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The King Is Dead

3.49 of 5 stars 3.49  ·  rating details  ·  78 ratings  ·  10 reviews
Returning a hero from the battlefields of World War II, Walter Selby settles into a charmed domestic life in Memphis. But in a few brief moments, Walter sees his life and his world fracture and split apart, driving him to commit a terrible crime.

Many years later, Frank Cartwright ponders his next move. His film career has left him wealthy but incomplete. When a director a
Paperback, 272 pages
Published October 12th 2004 by Vintage (first published July 22nd 2003)
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I never feel compelled to review anything on goodreads, but I bought this book because of the Eugenides blurb and am now absolutely mad about this book. Interesting characters, frequently amazing prose.. If you get half a chance, read this book!
I absolutely love the sentences here; the book's neat split between the father and the son's points of view; the settings and the dialogue. Awesome.
I bought this book because it had blurb by Jeffrey Eugenides, one of my favorite authors. I'm that glad that he introduced me to a local author that I'd never heard of.

The book contains one of the most dramatic transformations of a man that I've ever read. An optimistic, loving, successful speechwriter is reduced to confusion and regret after he and others do some things they shouldn't have.

I liked structure of the book. The five page prelude gives us the history of the main character spanning f
Aug 29, 2011 Kirstie rated it 4 of 5 stars
Recommends it for: Those interested in lineage, complex stories of families
As someone earlier reviewed, I also bought and read this book because of the favorable Jeffrey Eugenides review. That said, this isn't really close to the caliber of Eugenides's best work (Middlesex imo) but does show promise for this author. This is a complex book about race, politics, and family. I thought the greatest moments of the novel were centered on the father who is a speech writer to the governor. I also thought another strength of this novel were the insights into humanity shown here ...more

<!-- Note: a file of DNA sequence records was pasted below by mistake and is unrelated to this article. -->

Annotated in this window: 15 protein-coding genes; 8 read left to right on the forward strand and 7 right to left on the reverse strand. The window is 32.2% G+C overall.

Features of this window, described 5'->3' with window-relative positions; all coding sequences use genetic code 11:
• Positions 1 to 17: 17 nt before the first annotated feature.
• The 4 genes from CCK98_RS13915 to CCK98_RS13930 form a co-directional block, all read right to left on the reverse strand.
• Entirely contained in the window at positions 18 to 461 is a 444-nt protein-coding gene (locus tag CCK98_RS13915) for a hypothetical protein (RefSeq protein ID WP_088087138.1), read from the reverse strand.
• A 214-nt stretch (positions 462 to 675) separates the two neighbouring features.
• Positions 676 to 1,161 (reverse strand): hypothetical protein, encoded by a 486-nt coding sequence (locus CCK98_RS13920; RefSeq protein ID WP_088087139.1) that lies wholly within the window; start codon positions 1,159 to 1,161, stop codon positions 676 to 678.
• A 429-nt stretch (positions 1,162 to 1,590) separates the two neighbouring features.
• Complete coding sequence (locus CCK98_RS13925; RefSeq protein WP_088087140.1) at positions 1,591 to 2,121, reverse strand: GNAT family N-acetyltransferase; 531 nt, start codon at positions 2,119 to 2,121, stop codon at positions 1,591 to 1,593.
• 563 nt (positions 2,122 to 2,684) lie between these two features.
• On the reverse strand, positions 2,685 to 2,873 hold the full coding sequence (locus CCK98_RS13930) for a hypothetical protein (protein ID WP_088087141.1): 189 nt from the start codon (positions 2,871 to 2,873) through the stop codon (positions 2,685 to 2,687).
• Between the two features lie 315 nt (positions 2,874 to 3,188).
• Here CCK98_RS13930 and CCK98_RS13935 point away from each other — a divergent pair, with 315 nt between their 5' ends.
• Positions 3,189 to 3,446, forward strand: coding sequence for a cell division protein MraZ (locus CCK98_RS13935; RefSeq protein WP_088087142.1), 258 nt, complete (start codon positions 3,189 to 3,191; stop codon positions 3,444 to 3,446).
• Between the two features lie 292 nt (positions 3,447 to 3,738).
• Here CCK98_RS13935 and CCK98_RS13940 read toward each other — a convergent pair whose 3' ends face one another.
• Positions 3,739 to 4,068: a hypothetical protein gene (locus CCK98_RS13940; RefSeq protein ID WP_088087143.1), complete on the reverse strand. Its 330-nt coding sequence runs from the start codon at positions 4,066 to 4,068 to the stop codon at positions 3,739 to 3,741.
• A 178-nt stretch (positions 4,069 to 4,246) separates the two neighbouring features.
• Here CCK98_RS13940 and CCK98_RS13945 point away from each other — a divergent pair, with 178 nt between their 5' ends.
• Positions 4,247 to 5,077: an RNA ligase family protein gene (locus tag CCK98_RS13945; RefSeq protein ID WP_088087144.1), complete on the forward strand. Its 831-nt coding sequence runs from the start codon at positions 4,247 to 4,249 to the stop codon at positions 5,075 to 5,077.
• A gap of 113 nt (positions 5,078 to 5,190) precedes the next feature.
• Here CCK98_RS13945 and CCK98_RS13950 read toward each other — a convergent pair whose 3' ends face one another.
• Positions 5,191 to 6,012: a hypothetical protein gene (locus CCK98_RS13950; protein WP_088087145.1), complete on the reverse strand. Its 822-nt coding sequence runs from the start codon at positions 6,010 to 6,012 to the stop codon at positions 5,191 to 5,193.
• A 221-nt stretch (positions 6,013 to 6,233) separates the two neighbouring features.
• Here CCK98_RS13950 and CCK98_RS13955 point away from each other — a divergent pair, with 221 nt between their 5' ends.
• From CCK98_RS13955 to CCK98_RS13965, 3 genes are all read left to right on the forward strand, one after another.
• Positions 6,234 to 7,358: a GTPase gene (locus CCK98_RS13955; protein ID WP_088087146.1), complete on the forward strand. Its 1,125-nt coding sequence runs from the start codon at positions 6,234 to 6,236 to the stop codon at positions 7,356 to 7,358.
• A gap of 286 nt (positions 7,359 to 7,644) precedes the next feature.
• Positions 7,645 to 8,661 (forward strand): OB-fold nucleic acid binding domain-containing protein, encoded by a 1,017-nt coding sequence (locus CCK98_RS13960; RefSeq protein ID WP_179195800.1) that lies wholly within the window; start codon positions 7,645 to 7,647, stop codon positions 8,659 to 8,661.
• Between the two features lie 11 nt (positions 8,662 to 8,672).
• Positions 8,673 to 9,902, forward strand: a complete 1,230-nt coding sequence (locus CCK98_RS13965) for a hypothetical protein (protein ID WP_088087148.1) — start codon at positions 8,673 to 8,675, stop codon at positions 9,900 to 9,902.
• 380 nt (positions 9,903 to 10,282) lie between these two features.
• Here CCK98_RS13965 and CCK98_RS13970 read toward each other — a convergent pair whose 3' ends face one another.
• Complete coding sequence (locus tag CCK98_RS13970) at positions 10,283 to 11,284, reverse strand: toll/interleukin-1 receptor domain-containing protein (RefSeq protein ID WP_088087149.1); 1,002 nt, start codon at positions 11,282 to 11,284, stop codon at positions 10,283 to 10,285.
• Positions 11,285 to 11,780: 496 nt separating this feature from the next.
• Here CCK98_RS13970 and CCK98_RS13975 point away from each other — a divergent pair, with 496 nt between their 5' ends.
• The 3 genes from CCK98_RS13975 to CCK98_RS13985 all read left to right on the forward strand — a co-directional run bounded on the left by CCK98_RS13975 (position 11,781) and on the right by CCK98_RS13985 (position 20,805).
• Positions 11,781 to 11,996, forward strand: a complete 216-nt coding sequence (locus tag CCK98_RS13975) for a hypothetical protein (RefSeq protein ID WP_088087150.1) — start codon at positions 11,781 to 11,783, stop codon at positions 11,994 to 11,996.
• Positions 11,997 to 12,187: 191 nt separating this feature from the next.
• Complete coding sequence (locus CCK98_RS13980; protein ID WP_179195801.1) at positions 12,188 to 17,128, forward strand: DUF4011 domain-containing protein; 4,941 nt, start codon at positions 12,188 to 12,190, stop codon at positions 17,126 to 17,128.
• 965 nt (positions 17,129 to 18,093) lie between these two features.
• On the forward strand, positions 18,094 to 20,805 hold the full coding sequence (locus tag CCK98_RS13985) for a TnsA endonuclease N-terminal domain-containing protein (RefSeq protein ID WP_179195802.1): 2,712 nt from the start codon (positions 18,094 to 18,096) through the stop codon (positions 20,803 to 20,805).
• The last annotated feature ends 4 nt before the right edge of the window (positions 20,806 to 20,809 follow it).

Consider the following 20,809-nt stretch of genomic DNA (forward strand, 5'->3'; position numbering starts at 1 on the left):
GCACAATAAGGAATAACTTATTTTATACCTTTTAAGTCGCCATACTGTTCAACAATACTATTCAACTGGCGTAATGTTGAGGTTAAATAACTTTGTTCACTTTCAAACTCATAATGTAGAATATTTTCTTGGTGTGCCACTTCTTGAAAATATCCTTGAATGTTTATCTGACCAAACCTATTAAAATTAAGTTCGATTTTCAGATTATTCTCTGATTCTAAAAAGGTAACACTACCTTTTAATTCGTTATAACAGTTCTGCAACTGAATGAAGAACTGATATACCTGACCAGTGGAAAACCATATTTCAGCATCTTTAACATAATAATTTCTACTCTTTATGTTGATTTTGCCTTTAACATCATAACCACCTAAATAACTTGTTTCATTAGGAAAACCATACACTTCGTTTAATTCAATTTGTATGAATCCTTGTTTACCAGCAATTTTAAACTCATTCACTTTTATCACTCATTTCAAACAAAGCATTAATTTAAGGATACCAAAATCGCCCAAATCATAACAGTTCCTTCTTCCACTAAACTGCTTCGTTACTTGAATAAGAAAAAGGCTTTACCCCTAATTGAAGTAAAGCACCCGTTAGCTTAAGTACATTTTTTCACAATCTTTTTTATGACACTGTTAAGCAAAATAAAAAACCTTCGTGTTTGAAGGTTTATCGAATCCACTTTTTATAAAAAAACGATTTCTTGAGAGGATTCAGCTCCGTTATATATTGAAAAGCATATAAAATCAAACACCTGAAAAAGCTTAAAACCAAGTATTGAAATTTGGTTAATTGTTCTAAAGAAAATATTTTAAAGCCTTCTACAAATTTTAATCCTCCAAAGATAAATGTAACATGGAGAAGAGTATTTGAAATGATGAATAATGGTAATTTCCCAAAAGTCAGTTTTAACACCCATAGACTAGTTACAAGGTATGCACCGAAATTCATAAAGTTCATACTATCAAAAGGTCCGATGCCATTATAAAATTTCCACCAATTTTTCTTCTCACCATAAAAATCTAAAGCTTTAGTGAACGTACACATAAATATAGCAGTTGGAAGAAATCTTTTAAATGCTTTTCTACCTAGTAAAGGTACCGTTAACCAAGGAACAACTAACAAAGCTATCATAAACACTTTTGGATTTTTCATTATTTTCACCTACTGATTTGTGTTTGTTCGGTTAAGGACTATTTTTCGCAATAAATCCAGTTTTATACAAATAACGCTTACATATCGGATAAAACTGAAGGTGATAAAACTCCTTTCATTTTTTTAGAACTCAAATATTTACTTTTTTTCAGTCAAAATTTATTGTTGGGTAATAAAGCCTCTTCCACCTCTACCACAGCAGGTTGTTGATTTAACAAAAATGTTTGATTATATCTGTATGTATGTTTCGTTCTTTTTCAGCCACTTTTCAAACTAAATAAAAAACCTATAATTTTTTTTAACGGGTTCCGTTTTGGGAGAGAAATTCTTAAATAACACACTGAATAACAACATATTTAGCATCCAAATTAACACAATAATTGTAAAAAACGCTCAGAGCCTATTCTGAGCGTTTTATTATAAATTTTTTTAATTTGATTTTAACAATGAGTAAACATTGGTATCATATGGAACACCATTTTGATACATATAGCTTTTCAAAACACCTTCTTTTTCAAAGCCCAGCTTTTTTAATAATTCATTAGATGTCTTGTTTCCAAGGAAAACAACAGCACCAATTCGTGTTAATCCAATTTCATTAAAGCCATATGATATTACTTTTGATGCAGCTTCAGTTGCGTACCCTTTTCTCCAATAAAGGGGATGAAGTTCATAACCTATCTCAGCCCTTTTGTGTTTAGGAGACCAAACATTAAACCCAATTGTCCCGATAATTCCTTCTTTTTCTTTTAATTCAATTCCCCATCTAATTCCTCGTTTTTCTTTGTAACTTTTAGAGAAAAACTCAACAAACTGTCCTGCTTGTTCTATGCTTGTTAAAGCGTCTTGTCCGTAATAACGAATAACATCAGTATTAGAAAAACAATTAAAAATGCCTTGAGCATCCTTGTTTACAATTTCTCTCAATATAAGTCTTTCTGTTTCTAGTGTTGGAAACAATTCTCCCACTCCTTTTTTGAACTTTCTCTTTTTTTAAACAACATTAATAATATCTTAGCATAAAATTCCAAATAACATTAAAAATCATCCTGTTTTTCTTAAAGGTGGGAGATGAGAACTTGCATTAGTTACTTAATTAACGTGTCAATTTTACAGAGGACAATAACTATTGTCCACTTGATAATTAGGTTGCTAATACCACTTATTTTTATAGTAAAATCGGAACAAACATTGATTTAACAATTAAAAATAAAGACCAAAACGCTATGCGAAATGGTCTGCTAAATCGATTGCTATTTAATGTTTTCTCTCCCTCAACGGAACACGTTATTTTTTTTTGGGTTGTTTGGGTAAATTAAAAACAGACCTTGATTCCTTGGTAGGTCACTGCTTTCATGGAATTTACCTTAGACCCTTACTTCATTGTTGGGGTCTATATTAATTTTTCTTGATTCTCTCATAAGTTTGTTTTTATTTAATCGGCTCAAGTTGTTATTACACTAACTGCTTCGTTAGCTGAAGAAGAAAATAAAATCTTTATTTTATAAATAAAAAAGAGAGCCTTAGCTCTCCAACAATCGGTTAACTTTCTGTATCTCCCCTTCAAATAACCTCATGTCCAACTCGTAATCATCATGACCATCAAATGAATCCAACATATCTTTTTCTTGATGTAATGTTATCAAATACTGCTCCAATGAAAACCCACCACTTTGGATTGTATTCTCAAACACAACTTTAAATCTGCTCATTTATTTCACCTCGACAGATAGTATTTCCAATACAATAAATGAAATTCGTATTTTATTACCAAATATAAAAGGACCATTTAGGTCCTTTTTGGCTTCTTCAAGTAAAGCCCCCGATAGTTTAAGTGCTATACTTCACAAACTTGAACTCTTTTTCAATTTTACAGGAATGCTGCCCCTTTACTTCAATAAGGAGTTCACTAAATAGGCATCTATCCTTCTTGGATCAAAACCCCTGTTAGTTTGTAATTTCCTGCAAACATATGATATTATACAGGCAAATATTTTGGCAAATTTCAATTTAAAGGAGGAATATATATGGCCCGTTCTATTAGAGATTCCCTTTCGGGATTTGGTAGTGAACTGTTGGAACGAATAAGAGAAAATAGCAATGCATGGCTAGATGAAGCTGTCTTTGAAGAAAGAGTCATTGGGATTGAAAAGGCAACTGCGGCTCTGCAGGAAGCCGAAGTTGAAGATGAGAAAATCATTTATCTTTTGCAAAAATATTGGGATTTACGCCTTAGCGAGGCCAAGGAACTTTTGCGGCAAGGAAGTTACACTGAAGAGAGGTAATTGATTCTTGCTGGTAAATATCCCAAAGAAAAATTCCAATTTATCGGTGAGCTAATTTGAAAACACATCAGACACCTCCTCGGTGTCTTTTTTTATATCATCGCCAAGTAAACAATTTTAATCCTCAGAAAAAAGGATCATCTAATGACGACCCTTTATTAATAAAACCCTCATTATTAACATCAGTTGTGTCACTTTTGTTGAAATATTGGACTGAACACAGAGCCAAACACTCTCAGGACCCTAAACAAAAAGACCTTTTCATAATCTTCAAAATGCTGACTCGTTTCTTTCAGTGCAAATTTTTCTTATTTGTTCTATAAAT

An engrossing telling of two connected stories. Grim in its realistic portrayal of love, regret and consequence. Some really beautifully written passages throughout.

"We say, ah, but a life is short: A shout, a kiss, a bell. So it is, and the instant shutters, the life is done: what survives?"
Love love love this book, Jim Lewis is a fantastic where the hell did he go? He seems to have dropped off the face of the earth. Google can't even find recent news about him, so I have to assume he's in the witness protection program.
Very fluid for the first two-thirds of the book, then seems a little forced; however, the switch in era would dictate a different meter. Unfortunately, I could see what Mr. Lewis was trying to do, but the ending just didn't quite hit the mark.
I started off enjoying this book, but found that about half way through the story went off on a bit of a tangent which didn't really hold my interest.
Lots of sad people in this book. Yet another one that I wanted to give 3.5 stars.
The most amazing book...a masterpiece of emotion and story telling. Wow.
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Jim Lewis, born 1963 in Cleveland, Ohio, is an American novelist. Soon after he was born, his family moved to New York; there, and in London, he was raised. He received a degree in philosophy from Brown University in 1984, and an M.A. in the same subject from Columbia University, before deciding to leave academia.

Since then, he has published three novels, Sister (published by Graywolf in 1993), Wh
More about Jim Lewis...
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